Of all the remarkable cathedrals in Spain, one of my favorites is the Cathedral of León. The windows of the la Catedral de León are the best of any church I've ever seen surpassing even those of its Gothic rival, the Sainte Chapelle of Paris.
The La Catedral de Santa María de Regla de León, as it's known by its full name in Spanish, has nearly 1,800 square meters (more than 19,000 square feet) of stained glass windows. The great majority of them date from the 13th to the 15th century. It's unusual for the original windows to have survived that long – a rarity among medieval Gothic churches. In fact, because of the all windows, the Cathedral of León is sometimes called the House of Light or the Pulchra Leonina, Latin for the Beautful Leonine.
One of the early problems with church architecture was how to keep the walls up if wall supports were given up to provide for non load-bearing windows. The problems were solved beautifully in the Gothic Cathedral of León.
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I'm not sure how they did it really. Flying buttresses were the usual solution to hold up the thin walls against the massive pressure of the roof, and those are in evidence here. But, they're sort of hidden from the outside by building them into a cloister on one side. The real genius of Gothic construction were the characteristic supporting ceiling arches (evident above the altar in this photo.) Still, flying butresses were usually needed for auxiliary support.
During the life of the Cathedral, many problems with the construction and renovations that caused major damages have been documented. Fortunately, the Cathedral never collapsed, although it threatened to do so on more than one occasion.
Most fortunately, the windows survived the sometimes incompetent renovators.
Believe it or not, the spectacular arch of the apse windows over the main altar were once hidden from view by an enormous baroque altarpiece that was built from floor to ceiling in the 18th Century. Fortunately, the church authorities came to their senses and removed that altar and mostly restored the original painted panels that you see today. The only thing that remains of the baroque monstrosity (which we can only imagine) is the statue of the Virgin that is in the center of the painted panels. Thankfully, it's relatively small.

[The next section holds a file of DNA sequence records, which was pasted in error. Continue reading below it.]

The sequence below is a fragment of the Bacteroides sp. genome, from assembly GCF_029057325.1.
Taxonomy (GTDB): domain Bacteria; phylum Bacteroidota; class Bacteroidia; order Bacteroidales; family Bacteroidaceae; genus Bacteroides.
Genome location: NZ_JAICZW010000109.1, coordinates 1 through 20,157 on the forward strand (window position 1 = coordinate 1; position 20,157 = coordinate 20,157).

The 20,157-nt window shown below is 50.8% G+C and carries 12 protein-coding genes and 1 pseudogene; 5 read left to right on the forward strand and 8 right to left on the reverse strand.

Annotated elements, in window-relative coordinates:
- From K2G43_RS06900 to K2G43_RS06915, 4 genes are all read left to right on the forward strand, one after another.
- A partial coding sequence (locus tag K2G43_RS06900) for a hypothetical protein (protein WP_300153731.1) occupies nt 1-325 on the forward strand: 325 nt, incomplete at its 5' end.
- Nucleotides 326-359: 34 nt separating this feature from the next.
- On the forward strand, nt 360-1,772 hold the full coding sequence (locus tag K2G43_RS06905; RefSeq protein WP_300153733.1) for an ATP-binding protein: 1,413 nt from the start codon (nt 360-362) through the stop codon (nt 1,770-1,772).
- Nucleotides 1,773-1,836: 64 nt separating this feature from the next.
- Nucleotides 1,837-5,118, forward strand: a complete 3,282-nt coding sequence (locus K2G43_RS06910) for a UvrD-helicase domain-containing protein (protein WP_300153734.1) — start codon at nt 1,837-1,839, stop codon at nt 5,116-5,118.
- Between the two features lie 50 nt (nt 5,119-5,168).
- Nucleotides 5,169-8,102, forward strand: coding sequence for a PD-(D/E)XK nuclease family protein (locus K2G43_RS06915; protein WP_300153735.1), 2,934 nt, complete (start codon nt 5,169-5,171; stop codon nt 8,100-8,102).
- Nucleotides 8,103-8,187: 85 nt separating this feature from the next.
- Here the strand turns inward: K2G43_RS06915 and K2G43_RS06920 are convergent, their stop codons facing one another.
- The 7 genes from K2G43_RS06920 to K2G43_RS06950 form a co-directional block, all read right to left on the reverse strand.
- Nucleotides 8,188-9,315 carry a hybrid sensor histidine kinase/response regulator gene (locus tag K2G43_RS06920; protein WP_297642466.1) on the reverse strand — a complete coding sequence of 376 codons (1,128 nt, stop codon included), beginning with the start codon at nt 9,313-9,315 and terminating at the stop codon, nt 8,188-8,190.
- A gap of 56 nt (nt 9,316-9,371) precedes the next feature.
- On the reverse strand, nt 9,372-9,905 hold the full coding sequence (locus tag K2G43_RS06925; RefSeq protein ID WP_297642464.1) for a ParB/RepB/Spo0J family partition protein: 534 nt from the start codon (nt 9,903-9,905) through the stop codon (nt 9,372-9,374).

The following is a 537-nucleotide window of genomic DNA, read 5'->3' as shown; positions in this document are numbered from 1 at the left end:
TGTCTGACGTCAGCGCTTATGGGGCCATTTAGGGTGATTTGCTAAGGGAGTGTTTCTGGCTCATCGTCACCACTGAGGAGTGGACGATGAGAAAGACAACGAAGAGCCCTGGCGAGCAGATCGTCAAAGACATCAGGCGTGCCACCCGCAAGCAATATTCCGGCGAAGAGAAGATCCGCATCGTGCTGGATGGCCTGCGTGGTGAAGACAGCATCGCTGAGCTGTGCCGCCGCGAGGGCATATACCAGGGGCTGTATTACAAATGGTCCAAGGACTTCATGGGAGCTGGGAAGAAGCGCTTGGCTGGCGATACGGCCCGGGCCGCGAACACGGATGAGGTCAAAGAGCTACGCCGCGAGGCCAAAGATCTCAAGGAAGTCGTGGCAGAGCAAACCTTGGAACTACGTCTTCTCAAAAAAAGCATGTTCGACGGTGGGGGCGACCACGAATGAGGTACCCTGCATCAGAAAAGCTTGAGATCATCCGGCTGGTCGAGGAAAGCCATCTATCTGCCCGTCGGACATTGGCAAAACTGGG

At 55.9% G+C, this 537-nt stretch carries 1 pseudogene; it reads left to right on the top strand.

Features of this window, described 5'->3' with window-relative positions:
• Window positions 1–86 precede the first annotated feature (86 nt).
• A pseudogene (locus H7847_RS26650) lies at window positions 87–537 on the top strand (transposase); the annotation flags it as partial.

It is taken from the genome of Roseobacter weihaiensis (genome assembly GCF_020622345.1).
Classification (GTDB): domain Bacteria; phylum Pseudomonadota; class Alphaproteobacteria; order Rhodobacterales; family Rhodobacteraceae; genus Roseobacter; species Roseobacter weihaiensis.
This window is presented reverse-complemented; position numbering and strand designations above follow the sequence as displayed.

Unfortunately, most of the original painted panels – all but four – were lost. So those were replaced by new works. Of course, you can't get too close to the altar to give them a really good look.
Another interesting feature of the Cathedral is the iron works that set off the altar and the chapels. One work of particular note is the gate on the left side of the apse that gives another way to enter the area of the main altar. These bars are topped with an intricate, interlaced series of arches and spires that reflect a later more ornate Gothic style. It departs from the simplicity of the other Gothic elements of the Cathedral to show off the artists' and ironworkers' skill.
One can easily spend hours walking around the Cathedral of León, looking up at various views of windows that display everything from the usual Bibles stories and the lives of saints to abstract floral designs. Most of the side chapels have their own monuments topped by windows.
Sometimes the windows deviate from the usual didactic purpose and are purely decorative, like the windows that line the right side of the nave before you get to the transept.
Speaking of hiding windows, the facade of the choir is topped by an arch which is in turn topped by a bishop, a saint, and a crucifix.
From the back of the church, it's not a terrible view, although no natural light falls on the crucifix, leaving it sort of hanging in dark, empty space. However when you round the choir and look at it from behind, it obscures the rosette at the end of the nave. If you go back to behind the choir to get a look at the rosette, you can't see the bottom of it from there – unless you could climb up the baroque choir facade to get a clear look – which would probably be frowned upon.
There are a couple of remainders from the origins of the Catedral de León that bear mention. One is the tomb in the transept of Bishop Martín Fernández, who was bishop and the main force behind the construction of the Gothic cathedral in the 13th Century. Nearby, in the apse, is the tomb of King Alfonso X of Castile and León, who provided the “secular” impetus for the cathedral's construction.
Some other notable little bits of history, although not illustrated per se in the Cathedral, are that it was built on the former site of 2nd Century Roman baths, and a subsequent palace of King Ordoño II of Galicia who moved in in the 10th Century.
The Cathedral was begun in 1205 and was mostly finished by 1301. The north tower and cloister were built in the 14th Century, and the south tower was completed in 1472.
Among the older elements of the original cathedral are the front doors with their Gothic sculpture, unfortunately in many cases severely damaged by the years. Many have been removed for preservation to the Museum of the Cathedral.
The Cathedral of León is also one of the three most important cathedrals, along with that of Burgos and Santiago de Compostela, on The Way of Saint James – El Camino de Santiago.
The tourist visit to the Catedral de León costs €9, including the museum. There is a discount for seniors like us. The Cathedral alone, without the museum, is €6, €5 for seniors. There's an audio guide in several languages you can load on your phone as you enter the Cathedral. Be sure to bring headphones so you don't have to walk around with your phone to your head.